Thoughts from Matthew 21…
There is an ancient story about building the first Jewish temple. King Solomon started work on the temple at about 1,000 BC and took nearly seven years to complete. The building stones were cut at the quarry, and then sent to the temple site for construction. The story tells that the builders discovered one of the early stones with no markings and an unusual shape. Unsure what to do with this unusual stone, they set it aside and forgot about it. Years later, the temple was almost finished, except that the builders could not find the capstone, which would hold together the final corner of the building. They sent to the quarry for this final stone, only to receive back word that it had been delivered long ago. No one could find it! Finally, after much searching, they located this critical stone, buried underneath the bushes and rubble nearby. It had been set aside and forgotten, yet it was the final piece of the construction.
The facts of this story may have been distorted over the years, but it had become an illustration to the ancient Israelites about forgetting what is most important. This lesson even made it into Scripture, as part of the Messianic Psalm 118: “the stone which the builders rejected, has become the head of the corner.”a This entire Psalm was a celebration of the Messiah, who was the rejected stone, yet will be their coming king!
Jesus had come to Jerusalem on Sunday, amidst the shouts and praise of the people. He drove the moneychangers from the temple on Monday, and now, on Tuesday, the city leaders finally have the courage to confront Him. How dare He come into town the way He did! How dare He drive away their merchants from the temple! Who does He think He is?
And so they came to Jesus, demanding to see His credentials. What authority does he have to teach the people, to drive out to merchants, and to accept their praise! The reply from Jesus Christ was stunning and abrupt. Was John the Baptist’s ministry from heaven or from earth? These men were now in a dilemma: they didn’t believe John, yet they were afraid of the crowds if they publicly denounced him. They didn’t dare own up to their own unbelief, yet they feared a riot if they said anything. Yet that is the point from The Lord. The same authority that enabled John to teach and to baptize is the same authority that led Jesus to Jerusalem. This is the authority that drove out the money changers and taught the people.
The leading priests and elders of the city were left with nothing else to say but, “We don’t know!”
But what about these priests and religious leaders? Jesus then used a parable to reveal their true hearts. Two sons were asked by their father to work in the field. One made a show of refusal but then worked for his father, while the other made a show of acceptance but then refused to work. Which one was the obedient son? The obvious answer was that the obedient son was the one who worked, despite his initial refusal. He was the one who ultimately did what his father asked.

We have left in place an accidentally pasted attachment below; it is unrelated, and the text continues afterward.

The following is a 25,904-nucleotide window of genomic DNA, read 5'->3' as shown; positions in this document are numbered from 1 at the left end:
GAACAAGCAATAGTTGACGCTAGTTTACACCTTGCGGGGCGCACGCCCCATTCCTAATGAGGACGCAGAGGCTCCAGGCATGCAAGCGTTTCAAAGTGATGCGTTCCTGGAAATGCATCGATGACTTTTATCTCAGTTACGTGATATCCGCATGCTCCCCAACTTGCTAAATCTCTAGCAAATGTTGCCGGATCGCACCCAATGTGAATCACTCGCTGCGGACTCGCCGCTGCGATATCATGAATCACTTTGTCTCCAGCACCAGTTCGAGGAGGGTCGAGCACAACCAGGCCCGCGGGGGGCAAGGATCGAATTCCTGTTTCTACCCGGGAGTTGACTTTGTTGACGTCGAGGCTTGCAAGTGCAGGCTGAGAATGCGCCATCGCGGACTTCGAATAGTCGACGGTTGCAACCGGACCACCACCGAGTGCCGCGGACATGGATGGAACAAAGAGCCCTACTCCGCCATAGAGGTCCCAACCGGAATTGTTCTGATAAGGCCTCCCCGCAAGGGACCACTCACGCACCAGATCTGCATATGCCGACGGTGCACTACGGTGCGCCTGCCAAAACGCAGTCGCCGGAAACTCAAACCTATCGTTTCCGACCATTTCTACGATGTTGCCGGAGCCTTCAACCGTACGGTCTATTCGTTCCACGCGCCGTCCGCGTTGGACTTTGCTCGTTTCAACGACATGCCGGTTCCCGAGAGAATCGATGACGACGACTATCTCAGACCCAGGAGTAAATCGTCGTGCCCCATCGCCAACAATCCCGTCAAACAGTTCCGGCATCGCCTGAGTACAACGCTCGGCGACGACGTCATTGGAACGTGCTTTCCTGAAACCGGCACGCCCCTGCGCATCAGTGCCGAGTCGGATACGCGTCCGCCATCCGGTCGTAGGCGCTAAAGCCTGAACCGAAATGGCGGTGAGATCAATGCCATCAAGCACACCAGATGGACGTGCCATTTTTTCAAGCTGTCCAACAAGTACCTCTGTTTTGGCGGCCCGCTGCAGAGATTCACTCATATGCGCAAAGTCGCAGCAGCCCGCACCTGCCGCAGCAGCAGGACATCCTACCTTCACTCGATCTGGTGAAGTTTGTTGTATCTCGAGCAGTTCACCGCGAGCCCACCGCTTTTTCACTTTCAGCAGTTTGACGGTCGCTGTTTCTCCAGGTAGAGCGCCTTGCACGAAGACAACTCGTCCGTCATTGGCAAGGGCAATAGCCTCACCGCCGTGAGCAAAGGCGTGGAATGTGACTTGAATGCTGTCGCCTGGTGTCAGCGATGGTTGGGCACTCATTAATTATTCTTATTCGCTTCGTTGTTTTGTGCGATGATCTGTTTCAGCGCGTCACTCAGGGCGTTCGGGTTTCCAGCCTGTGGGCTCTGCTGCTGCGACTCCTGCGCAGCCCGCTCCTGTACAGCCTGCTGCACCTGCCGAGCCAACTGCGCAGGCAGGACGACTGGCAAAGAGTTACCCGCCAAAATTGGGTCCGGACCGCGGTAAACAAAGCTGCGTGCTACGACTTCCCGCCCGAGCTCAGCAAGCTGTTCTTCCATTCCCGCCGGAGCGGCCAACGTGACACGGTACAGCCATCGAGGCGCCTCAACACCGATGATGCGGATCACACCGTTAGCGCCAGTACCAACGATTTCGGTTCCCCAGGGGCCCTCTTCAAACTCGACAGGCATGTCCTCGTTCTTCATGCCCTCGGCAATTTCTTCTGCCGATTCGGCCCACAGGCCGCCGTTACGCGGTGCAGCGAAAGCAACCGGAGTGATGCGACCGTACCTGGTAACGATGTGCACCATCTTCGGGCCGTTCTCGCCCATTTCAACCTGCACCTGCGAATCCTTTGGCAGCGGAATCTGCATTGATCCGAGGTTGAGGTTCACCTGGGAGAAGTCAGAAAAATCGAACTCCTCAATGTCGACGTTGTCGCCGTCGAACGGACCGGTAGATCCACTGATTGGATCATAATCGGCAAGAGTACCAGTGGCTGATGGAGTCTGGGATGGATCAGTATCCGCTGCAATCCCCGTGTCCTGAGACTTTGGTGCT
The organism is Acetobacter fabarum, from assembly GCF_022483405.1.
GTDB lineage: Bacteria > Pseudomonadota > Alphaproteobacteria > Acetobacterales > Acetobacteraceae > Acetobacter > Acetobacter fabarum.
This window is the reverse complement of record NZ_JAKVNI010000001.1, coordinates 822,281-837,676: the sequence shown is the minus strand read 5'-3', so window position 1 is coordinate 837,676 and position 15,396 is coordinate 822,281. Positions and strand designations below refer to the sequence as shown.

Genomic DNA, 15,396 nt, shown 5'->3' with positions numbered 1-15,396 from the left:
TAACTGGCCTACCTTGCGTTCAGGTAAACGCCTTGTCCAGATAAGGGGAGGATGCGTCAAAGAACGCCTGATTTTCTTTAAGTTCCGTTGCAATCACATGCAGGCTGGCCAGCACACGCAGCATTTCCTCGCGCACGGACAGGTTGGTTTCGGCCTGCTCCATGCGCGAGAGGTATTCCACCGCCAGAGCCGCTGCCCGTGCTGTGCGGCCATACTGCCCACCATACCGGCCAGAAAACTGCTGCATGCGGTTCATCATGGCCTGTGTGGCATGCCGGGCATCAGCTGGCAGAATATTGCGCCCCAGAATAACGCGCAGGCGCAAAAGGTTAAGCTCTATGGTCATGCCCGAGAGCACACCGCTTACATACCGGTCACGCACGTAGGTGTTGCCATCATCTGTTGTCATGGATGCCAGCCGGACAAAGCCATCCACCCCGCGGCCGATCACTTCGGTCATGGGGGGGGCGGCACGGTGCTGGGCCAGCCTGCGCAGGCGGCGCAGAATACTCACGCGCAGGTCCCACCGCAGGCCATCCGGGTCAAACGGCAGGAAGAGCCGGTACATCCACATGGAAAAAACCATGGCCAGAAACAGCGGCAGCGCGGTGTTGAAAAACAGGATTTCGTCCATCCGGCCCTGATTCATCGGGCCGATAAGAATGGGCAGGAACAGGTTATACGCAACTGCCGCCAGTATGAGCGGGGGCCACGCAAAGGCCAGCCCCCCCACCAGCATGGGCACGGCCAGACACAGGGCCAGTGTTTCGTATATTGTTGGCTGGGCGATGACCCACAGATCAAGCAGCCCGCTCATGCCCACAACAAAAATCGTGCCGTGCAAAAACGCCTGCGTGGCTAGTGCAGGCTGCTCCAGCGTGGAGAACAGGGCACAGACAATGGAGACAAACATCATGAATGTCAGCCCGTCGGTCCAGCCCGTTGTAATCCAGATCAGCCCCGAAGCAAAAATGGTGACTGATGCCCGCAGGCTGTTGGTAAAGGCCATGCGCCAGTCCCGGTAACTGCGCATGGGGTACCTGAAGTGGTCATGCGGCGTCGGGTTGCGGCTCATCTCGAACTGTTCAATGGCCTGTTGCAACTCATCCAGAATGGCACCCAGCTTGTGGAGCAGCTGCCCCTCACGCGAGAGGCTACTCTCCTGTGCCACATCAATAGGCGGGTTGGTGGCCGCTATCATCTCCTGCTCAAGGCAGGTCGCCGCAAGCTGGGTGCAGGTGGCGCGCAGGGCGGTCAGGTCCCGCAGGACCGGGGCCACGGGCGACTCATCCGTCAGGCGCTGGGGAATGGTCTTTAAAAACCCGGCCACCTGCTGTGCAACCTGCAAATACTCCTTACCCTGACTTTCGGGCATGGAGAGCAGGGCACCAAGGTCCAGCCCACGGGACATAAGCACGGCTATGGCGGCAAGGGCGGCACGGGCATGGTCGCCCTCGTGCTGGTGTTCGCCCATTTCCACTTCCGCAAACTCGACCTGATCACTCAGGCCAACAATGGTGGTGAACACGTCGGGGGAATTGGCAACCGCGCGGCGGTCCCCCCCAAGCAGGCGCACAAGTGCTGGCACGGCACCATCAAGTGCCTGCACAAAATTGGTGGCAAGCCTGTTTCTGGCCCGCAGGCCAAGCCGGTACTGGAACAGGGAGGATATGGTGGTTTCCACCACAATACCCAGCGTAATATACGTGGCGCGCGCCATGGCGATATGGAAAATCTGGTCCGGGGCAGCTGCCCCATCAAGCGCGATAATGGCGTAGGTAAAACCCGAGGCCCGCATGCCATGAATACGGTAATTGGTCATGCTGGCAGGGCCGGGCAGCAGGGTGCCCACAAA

But these priests and religious leaders were like the disobedient son who, though he made a show of listening to his father, refused to obey. Therefore, the prostitutes, tax collectors, and other dregs of society would be better off than them because they repented at John’s teaching while these religious men refused.
They were like the evil farmers, who thought they could steal the vineyard by killing the master’s servants and his only son. Therefore, they would be killed and excluded from His kingdom because they rejected His prophets and chose to kill the Messiah, God‘s only son!
They were like the invited guests to the wedding feast who refused the king’s summons. Some replied with apathy while others replied with hostility. Even worse, some answered the call but only on their own terms. As a result they will meet judgment and death, and their city will be destroyed.
What can we learn from this passage? First, it reminds us of God‘s sovereignty. He is in charge, even when everything looks like it is against Him. Even when all of the world leaders seem to be moving against Him, He is still in control, waiting for His time. The Jewish leaders had not yet killed the Son of God, yet He knew that it would happen. But He also knew that He would ultimately emerge triumphant!
Secondly, it reminds us of God’s patience. God calls us repeatedly, urging us to come to him. Just because we don’t see a visible response or hear audible words, it does not mean that He has forgotten. God is only waiting His time for His ultimate response.
If you are disobeying God, don’t mistake His silence for ignoring you. God is waiting his time, giving you one more opportunity to repent and come to him. But judgment is coming for those who will not repent! I urge you to turn to him before it is too late!
If you follow God, remember that it is on His terms, not yours. Like the wedding guest who refused to take up the king’s clothing, judgment awaits those who think they can force their way into God’s presence.
But finally, when you are obeying God and it seems like He is silent, don’t give up! God may be waiting for His timing but He is always watching and will never forget. He will come back to judge those who have refused Him and to save those who are truly His own. Don’t give up!
Previous study: The Barren Tree